#define c/*++++[-<[-[>>>>+<<<<-]]>>>>[<<<<+>>>>-]<<*/
#define	abs int \$n //><	<]<[>>+<<<<[-]>>[<<+>>-]]>>]<
#define	uc mpz_class fact(int	\$n){/*<<<[<<<<]<<<[<<
use bignum;sub#<<]>>>>-]>>>>]>>>[>[-]>>>]<<<<[>>+<<-]
#[<<+>+>-]<->+<[>-<[-]]>[-<<-<<<<[>>+<<-]>>[<<+>+>+*/
uc;if(\$n==0){return 1;}return \$n*fact(\$n-1);	}//;#
eval{abs;z(\$n);print fact(\$n);print("\n")/*2;};#-]<->
'+<[>-<[-]]>]<<[<<<<]<<<<-[>>+<<-]>>[<<+>+>-]+<[>-+++
-}--	<[-]]>[-<<++++++++++<<<<-[>>+<<-]>>[<<+>+>-++
fact 0	= 1 -- ><><><><	> <><><	]+<[>-<[-]]>]<<[<<+ +
fact	n=n*fact(n-1){-<<]>>>>[[>>+<<-]>>[<<+>+++>+-}
{-x<-<[-]]>[-]>>]>]>>>[>>>>]<<<<[>+++++++[<+++++++>-]
<--.<<<<]+written+by+++A+Rex+++2009+.';#+++x-}--x*/;}
```
-
The largest factorial computable in one second (not counting output) on my computer by the various languages in this implementation: C++ gets 45000!, Haskell gets 35000!, Whitespace gets 11000!, Perl gets 2000!, and brainf*ck gets 350!. –  A. Rex Jan 14 '09 at 5:16
WTF +1 ~ –  Tim Matthews Jan 30 '09 at 11:56
After staring at this code for a few minutes, my eyes kept drifting unexplicably to the `offensive?` link.... –  AShelly Jan 30 '09 at 23:29
This is insane. –  GManNickG Jun 6 '09 at 20:44
This should be measured with WTFs per second. –  Arnis L. Jul 22 '09 at 19:42
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Vb6 :

``````Private Function factCalculation(ByVal Number%)
Dim intNum%
intNum = 1
For i = 2 To Number
intNum = intNum * Number
Next i
return intNum
End Function

Dim FactResult% : FactResult = factCalculation(3) 'e.g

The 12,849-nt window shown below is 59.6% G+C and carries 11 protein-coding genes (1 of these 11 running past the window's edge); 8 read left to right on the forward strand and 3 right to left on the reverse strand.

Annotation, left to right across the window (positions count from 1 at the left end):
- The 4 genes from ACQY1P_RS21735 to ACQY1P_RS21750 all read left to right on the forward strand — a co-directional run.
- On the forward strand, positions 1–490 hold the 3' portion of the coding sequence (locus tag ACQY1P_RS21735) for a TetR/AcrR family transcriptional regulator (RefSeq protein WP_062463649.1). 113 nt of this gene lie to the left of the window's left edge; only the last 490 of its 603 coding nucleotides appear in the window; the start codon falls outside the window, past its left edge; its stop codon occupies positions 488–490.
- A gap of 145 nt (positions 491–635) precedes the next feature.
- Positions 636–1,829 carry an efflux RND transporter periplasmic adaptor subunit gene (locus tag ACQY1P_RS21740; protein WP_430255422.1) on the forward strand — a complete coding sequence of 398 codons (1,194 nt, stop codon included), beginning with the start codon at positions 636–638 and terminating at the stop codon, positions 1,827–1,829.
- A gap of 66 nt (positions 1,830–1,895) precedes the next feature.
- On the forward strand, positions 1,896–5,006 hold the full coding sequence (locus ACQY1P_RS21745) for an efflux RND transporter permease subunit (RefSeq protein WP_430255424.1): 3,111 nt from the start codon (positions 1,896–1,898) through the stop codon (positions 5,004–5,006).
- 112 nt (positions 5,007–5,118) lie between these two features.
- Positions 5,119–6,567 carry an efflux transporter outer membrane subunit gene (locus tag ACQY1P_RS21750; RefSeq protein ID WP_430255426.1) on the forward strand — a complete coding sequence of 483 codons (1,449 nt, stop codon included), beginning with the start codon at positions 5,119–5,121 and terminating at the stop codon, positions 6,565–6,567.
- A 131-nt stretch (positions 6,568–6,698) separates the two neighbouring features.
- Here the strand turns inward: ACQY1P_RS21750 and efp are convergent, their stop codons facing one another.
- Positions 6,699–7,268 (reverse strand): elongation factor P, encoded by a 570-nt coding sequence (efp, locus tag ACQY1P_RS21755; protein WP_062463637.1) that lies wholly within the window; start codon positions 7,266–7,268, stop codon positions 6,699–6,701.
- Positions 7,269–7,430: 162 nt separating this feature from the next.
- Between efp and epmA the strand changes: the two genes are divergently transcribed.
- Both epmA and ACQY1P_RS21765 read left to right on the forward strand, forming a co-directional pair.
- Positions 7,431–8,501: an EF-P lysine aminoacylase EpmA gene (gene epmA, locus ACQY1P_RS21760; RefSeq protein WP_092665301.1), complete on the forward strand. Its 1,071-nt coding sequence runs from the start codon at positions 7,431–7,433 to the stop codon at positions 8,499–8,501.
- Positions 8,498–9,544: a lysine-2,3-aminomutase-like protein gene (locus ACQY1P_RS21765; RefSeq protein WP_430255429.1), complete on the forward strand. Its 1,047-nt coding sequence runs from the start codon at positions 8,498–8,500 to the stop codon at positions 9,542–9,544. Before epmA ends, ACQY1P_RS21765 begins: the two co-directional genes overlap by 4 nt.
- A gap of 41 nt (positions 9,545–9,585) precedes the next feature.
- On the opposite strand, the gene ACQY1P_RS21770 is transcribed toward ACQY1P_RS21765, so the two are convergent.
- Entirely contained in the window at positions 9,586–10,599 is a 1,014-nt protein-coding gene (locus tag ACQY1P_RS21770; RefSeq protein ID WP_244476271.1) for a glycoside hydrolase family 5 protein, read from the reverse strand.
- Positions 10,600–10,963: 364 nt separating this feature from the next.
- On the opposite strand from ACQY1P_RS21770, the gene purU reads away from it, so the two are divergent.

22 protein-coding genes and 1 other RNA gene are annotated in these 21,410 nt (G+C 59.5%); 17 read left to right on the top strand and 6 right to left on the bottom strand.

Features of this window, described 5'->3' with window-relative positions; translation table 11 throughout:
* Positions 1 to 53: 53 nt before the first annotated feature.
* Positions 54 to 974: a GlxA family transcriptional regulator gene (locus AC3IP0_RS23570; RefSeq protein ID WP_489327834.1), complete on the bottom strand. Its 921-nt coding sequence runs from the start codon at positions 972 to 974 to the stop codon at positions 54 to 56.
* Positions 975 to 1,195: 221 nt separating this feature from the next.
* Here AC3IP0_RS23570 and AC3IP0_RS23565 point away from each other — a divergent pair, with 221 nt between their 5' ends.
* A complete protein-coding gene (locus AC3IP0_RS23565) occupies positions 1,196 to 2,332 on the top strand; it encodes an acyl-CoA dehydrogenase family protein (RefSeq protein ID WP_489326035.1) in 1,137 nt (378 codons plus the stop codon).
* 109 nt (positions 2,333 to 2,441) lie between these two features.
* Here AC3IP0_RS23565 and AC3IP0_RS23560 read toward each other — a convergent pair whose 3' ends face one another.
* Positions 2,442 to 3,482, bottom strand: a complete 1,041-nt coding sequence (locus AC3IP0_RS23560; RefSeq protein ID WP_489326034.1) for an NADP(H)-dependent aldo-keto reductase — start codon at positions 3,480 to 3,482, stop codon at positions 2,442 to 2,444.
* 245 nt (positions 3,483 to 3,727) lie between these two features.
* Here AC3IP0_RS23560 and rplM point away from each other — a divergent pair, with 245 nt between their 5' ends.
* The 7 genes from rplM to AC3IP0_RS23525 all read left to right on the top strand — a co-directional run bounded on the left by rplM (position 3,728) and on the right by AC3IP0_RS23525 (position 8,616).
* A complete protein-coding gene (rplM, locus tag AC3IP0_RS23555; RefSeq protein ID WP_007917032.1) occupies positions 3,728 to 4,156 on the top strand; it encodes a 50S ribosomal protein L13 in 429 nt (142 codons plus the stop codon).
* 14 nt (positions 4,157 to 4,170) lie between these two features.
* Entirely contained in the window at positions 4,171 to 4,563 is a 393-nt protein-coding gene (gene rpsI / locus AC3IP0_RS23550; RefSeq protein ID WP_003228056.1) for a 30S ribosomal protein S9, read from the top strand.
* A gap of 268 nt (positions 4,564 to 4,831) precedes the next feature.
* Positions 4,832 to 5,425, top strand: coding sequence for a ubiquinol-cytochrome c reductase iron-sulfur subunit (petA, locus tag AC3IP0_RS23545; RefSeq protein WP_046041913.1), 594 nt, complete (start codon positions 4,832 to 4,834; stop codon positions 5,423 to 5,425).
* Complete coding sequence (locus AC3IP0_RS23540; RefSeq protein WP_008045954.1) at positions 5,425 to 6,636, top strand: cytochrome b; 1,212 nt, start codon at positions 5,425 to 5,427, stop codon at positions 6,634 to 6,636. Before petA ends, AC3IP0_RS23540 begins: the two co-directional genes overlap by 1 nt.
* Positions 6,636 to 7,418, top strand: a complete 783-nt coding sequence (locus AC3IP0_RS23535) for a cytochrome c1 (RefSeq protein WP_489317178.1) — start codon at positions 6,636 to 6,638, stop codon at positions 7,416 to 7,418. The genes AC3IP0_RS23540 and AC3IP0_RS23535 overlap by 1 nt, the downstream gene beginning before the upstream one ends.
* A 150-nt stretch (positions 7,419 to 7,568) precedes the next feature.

Print FactResult
End Sub
``````
-

Python: functional, recursive one-liner using short circuit boolean evaluation.

``````    factorial = lambda n: ((n <= 1) and 1) or factorial(n-1) * n
``````
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C++ constexpr

``````constexpr uint64_t fact(uint32_t n)
{
return  (n==0) ? 1:n*fact(n-1);
}
``````
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# PHP - 59 chars

``````function f(\$n){return array_reduce(range(1,\$n),'bcmul',1);}
``````

# Improved Version - 27 chars

``````array_product(range(1,\$n));
``````
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# Python: Functional, One-liner

``````factorial = lambda n: reduce(lambda x,y: x*y, range(1, n+1), 1)
``````

NOTE:

• It supports big integers. Example:

``````print factorial(100)
93326215443944152681699238856266700490715968264381621468592963895217599993229915\
608941463976156518286253697920827223758251185210916864000000000000000000000000
``````

• It does not work for n < 0.
-
operator.mul would be much faster than lambda x,y: x*y. –  spiv Oct 20 '08 at 10:05
@spiv: `x*y` is 1.10-1.6 times slower then `mul`. math.factorial is faster then both. And memoized factorial is faster then math.factorial, etc. The question is not about performance. –  J.F. Sebastian Oct 22 '08 at 16:52

# T-SQL: Recursive CTE

Inline table function using a recursive common table expression. SQL Server 2005 and up.

``````CREATE FUNCTION dbo.Factorial(@n int) RETURNS TABLE
AS
RETURN
WITH RecursiveCTE (N, Value) AS
(
SELECT 1, CAST(1 AS decimal(38,0))
UNION ALL
SELECT N+1, CAST(Value*(N+1) AS decimal(38,0))
FROM RecursiveCTE
)
SELECT TOP 1 Value
FROM RecursiveCTE
WHERE N = @n
``````
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# C++: Template Metaprogramming

Uses the classic enum hack.

``````template<unsigned int n>